General Motors Death Watch 65: When Billy Met Ricky
I wonder what Billy Durant would have made of Rick Wagoner. GM's founder was a man of great honesty, intelligence and drive. He was also a high school drop out who started the company with a $1000 loan– and ended-up penniless. Twice. Perhaps that's why historians tend to credit General Motors' epic growth to the man appointed president in 1923; about whom an observer wrote, 'The manufacture of correct assessments, not physical products, is what most gratified Alfred Sloan.' Billy was the "car guy." Alfred was the "bean counter." The history of GM is the history of the struggle between these two opposing forces: passion and, um, accounting. Rick Wagoner is, of course, a Harvard MBA.
I suppose Durant would have liked Wagoner well enough, at least at first. Durant's legendary charm was based on a simple but effective strategy: "Assume that the man you are talking to knows more than you. Do not talk too much. Give the customer time to think. In other words, let the customer sell himself." Rabid Rick is pretty good at selling himself these days. With a new PR guy pushing the buttons, Wagoner's making the rounds, defending his chairmanship on CBS' 60 Minutes and Face the Nation, and in the pages of The Wall Street Journal and other carefully-selected publications. So if Rick and Billy were schmoozing about GM, Wagoner would have done the talking.
What would Billy have thought if Rick repeated his recent kvetch to Newsweek? 'It's not so easy to do stuff, particularly if you can't do it yourself, if you've got to do it in cooperation or in conflict with unions, if you do it with Delphi, if you need partners to consider a partial sale of GMAC. What has been done in the last six months borders on unprecedented accomplishments and advances. This stuff didn't happen because somebody decided on Jan. 15, why don't we do stuff? This stuff happens because we're working on it, we're ready to do it, we're talking to people, and then when we have it ready, we announce it.'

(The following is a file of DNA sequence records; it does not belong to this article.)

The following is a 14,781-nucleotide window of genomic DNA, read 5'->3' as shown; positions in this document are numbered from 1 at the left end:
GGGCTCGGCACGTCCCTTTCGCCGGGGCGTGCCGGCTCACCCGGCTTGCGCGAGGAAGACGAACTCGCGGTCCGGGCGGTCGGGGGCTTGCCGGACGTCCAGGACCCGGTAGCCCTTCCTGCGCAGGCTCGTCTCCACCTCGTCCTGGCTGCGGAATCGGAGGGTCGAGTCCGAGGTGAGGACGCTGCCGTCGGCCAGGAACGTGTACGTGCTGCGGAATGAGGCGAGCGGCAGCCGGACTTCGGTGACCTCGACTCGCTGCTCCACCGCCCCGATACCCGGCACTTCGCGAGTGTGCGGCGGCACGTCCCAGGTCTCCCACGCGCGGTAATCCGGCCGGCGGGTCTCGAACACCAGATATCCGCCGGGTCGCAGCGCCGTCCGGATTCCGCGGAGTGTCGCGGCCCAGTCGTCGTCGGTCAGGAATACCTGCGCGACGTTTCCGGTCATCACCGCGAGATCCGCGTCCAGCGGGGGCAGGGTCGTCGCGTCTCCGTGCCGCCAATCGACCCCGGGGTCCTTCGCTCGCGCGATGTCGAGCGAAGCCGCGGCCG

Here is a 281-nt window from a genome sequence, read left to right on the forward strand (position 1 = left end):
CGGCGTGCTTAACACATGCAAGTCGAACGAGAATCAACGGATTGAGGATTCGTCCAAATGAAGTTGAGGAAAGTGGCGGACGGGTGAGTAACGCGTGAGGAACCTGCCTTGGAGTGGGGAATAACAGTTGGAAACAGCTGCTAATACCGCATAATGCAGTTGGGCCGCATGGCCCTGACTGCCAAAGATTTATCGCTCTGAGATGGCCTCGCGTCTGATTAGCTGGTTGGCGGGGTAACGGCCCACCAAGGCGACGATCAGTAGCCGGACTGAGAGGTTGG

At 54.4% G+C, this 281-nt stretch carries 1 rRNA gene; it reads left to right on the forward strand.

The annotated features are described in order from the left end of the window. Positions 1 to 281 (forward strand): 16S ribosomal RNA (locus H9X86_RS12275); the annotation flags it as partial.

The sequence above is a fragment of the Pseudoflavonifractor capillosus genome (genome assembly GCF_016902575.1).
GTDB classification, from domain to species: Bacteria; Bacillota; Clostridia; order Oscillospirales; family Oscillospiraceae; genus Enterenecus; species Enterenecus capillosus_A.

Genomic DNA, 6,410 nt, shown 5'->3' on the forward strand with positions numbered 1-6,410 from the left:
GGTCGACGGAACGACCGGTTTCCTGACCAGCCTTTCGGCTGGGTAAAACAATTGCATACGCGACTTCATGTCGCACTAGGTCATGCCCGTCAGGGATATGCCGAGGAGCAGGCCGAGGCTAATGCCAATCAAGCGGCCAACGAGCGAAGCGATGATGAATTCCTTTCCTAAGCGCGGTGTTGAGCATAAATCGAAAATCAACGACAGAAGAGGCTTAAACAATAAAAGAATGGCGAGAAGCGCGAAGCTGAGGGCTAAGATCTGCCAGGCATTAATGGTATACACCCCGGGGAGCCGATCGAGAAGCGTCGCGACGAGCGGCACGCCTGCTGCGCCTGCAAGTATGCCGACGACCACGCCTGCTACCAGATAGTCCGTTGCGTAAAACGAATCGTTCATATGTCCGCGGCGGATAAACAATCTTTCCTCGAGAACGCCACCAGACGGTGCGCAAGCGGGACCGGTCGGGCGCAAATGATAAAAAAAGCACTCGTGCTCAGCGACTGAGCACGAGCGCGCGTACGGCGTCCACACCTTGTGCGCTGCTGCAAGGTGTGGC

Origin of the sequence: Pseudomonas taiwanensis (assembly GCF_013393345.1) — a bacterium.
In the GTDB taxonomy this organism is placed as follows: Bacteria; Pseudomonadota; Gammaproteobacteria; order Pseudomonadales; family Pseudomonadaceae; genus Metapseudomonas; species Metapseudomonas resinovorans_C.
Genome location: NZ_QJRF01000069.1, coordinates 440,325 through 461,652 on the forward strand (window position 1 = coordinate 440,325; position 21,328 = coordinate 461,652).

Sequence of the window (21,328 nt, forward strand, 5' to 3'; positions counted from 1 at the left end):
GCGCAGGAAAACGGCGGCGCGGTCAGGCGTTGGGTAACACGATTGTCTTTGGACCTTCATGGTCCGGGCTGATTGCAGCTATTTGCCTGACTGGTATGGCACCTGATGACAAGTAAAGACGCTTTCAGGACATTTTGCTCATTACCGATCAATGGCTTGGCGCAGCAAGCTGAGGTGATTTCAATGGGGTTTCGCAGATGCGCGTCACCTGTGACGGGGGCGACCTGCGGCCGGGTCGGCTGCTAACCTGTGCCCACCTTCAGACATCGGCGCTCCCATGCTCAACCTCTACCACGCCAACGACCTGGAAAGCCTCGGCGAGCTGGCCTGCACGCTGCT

Durant would have been alarmed at Wagoner's use of the word "stuff." Billy may have been the yin to Alfred's yang, but he was every inch the detail man. He knew every nut and bolt of every vehicle, every nuance of the production process. Durant would not have been pleased with a GM CEO who spoke with such thinly-veiled buck-passing imprecision. As a risk-taking deal maker extraordinaire, Durant would've also wondered why Wagoner hadn't already united GM's "partners," or taken the bold action necessary to avoid GM's current morass. Equally important, as a man who lost his company to conservative-minded "insiders" (twice), Durant would've also had problems with Wagoner's "company men know best" hubris. To wit:
"These are sophisticated problems with historical tails that run back 80, 90 years. The chance of someone coming in and not understanding our business, making the right calls and doing them in cooperation with key constituencies like dealers and unions, is absolutely microscopic. That would be the biggest risk I've ever heard of." Risk? What does a man who's never worked a day outside Generous Motors (its former CFO no less) know about risk– except how to avoid it at all costs? Even so, Durant would have kept his trap shut. And then, at some point, Billy would want to go for a ride.
Durant believed that great products make great companies, and vice versa. GM began when Durant was so impressed by a horse-drawn buggy's innovative suspension that he bought its manufacturer: the Coldwater Cart Company. One wonders which vehicle Wagoner would choose for Billy's test drive. A Corvette would certainly swell Durant's heart with pride. Anything else and… there would be questions. Why doesn't this Tahoe have a hybrid engine? What makes a Pontiac G6 better than a Toyota Corolla or Honda Civic? Why isn't the Cadillac STS as good as/as expensive as a Mercedes S-Class?
Durant would have listened to Wagoner's responses thoughtfully and concluded that GM's CEO had an answer for every objection, every fault, every danger; and the answer was always the same: we're working on it. Things are getting better. We'll sort out the jobs bank, the quality gap, the Delphi situation, the GMAC finance deal, our car sales, this car, all of it, everything, later, soon, sooner or later. In that sense, Durant might have seen something of himself in Wagoner. Like his father before him, Billy squandered his fortunes on stock market speculation. Gamblers understand denial. They know that some men will always believe– no matter what– that their salvation, their resurrection, is only a deal away.
So, if William C. Durant were Chairman of GM today, would he fire Rick Wagoner? Truth is, Billy never would have appointed Wagoner CEO in the first place.
[For more info., please read 'Billy, Alfred, and General Motors' by William Pelfrey.]
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